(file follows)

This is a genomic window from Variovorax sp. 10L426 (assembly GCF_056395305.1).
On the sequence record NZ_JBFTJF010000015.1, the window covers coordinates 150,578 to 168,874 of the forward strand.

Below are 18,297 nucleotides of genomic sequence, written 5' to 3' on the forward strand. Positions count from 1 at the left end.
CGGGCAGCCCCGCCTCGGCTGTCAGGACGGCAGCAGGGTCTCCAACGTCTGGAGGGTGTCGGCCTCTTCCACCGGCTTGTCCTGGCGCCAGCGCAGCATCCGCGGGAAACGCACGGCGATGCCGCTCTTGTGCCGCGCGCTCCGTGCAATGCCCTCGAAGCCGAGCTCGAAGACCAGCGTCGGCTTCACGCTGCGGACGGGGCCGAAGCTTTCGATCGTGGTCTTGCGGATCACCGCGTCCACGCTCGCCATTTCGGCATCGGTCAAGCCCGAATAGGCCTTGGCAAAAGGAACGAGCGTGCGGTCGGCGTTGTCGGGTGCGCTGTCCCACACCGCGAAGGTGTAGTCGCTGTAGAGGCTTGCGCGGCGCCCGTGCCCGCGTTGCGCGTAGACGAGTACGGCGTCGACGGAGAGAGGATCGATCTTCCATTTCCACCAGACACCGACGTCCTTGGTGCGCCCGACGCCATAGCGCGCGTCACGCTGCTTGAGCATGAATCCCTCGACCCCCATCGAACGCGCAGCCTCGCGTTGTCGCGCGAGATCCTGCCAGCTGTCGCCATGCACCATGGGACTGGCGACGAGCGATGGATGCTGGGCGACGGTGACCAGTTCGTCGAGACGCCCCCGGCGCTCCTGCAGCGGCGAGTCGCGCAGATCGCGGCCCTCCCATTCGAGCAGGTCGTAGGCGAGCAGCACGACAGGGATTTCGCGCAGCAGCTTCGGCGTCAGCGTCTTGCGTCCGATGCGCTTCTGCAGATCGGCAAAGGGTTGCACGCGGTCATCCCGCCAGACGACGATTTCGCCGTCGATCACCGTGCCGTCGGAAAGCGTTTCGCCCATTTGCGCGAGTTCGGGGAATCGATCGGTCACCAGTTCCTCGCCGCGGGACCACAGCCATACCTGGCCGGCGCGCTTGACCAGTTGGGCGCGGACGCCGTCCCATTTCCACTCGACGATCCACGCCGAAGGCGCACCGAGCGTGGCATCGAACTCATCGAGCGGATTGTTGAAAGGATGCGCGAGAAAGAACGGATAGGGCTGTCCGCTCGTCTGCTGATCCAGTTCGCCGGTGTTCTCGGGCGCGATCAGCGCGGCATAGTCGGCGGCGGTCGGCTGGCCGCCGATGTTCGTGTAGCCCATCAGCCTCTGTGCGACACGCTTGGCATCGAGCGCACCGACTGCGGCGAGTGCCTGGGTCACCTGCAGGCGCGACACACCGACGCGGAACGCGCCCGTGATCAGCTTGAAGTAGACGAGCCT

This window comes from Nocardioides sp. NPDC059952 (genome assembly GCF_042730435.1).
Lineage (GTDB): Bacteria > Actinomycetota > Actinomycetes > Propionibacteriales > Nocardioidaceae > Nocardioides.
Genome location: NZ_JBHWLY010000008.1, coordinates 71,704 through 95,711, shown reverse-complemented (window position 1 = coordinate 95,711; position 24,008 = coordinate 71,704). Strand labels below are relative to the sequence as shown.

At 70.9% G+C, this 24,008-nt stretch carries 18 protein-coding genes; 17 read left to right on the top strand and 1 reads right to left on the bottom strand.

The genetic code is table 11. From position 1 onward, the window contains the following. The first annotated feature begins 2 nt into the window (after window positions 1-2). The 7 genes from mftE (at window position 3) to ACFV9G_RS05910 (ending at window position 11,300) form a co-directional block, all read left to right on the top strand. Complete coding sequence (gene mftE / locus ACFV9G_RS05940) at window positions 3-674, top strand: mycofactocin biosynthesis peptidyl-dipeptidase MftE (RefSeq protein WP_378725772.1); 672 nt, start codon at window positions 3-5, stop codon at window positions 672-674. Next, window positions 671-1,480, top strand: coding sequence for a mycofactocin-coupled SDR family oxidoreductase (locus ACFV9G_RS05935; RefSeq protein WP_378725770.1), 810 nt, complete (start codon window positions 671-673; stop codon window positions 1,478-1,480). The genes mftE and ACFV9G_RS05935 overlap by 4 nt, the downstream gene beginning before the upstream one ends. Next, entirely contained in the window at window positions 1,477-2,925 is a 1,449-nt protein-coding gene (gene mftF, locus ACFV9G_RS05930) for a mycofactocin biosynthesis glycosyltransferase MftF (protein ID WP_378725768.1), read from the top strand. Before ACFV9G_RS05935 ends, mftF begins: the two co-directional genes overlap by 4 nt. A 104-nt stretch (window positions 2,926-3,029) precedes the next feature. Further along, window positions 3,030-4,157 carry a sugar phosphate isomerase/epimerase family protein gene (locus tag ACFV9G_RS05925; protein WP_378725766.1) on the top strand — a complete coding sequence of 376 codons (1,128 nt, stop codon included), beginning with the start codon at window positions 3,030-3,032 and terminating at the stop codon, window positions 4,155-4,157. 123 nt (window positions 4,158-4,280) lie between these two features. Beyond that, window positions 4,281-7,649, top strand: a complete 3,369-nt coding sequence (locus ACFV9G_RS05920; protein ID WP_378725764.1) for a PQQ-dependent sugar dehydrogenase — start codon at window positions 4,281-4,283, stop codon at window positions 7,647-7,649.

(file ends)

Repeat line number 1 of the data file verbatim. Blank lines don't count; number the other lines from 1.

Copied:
This is a genomic window from Variovorax sp. 10L426 (assembly GCF_056395305.1).